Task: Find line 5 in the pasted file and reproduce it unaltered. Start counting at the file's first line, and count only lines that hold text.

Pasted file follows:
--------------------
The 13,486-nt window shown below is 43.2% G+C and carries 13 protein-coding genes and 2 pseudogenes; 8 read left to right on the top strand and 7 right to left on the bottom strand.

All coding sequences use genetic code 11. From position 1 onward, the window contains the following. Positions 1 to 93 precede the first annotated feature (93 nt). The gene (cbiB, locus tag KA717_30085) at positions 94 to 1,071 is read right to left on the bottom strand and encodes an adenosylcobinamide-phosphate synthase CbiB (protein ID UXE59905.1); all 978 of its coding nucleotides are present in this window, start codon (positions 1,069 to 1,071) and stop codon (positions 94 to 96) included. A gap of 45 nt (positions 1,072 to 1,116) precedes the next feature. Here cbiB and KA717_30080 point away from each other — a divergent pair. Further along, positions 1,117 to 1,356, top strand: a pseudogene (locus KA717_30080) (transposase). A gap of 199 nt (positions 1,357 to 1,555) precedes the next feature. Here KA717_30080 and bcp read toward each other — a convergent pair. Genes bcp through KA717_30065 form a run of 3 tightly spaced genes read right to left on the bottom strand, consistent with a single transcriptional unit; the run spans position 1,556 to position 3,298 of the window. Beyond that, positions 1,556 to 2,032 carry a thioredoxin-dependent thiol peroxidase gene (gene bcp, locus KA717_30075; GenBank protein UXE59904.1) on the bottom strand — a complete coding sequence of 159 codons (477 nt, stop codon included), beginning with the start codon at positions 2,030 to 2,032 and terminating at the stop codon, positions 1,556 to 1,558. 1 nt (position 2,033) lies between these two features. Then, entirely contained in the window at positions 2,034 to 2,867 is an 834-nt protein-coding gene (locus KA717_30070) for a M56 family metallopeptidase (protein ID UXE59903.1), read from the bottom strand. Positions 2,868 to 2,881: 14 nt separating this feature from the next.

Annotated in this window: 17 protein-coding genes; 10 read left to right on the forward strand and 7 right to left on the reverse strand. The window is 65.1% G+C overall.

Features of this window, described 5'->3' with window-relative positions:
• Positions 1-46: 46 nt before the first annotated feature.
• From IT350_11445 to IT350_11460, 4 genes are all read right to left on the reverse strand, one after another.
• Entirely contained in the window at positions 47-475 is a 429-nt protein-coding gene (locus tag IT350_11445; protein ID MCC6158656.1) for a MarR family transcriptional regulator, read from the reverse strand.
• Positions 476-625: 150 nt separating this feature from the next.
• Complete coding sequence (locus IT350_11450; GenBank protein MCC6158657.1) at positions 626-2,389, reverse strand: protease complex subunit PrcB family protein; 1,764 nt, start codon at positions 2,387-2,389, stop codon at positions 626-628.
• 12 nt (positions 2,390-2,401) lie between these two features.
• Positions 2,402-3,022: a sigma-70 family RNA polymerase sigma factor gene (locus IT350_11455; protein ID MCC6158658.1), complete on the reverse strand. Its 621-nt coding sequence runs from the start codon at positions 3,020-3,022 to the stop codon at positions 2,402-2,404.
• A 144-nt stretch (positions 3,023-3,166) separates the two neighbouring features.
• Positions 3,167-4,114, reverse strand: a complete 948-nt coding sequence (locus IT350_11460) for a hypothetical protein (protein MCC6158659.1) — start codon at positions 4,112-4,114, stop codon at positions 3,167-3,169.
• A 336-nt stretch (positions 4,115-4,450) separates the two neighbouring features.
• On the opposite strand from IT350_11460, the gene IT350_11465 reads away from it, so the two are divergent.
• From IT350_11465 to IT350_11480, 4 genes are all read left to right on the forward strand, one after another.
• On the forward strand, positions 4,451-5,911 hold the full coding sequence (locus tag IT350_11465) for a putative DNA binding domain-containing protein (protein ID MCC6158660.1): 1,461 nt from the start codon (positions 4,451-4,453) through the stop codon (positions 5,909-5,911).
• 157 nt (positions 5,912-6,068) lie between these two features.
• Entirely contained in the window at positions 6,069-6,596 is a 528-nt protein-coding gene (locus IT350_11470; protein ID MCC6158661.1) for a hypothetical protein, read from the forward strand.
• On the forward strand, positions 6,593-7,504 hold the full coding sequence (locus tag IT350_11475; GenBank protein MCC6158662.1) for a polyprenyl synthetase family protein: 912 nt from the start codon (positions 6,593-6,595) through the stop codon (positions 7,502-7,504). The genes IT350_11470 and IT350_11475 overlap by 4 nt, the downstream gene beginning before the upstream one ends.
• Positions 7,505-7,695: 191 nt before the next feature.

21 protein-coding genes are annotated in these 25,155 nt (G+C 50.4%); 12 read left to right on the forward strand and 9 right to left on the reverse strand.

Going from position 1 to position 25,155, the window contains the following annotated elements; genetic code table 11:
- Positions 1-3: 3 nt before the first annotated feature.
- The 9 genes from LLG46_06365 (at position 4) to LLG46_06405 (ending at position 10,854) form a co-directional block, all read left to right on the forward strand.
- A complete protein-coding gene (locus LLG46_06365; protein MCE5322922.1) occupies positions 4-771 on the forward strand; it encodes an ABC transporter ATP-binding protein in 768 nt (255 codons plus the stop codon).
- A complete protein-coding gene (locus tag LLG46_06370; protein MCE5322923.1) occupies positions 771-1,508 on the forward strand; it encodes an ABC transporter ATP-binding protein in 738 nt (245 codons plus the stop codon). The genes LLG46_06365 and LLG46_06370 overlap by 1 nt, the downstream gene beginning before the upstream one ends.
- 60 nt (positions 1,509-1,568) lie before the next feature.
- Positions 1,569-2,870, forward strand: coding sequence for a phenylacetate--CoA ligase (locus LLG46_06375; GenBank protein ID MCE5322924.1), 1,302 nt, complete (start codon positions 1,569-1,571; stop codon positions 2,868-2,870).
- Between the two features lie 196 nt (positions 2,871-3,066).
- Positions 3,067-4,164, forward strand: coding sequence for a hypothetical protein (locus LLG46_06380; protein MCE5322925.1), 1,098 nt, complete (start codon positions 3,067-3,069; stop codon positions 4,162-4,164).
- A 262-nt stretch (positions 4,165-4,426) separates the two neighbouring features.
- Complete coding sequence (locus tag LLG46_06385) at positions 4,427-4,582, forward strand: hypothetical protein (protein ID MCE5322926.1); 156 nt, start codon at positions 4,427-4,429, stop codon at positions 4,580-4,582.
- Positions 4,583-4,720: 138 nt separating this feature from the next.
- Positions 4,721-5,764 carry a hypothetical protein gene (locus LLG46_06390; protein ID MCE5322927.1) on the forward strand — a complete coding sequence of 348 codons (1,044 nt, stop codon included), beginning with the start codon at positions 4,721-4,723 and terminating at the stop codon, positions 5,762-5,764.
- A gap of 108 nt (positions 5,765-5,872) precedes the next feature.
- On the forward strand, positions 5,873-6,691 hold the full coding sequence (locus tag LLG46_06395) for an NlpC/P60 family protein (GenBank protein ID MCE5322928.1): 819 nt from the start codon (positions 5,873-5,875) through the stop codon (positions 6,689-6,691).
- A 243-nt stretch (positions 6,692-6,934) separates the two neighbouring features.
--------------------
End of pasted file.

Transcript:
• Positions 1-46: 46 nt before the first annotated feature.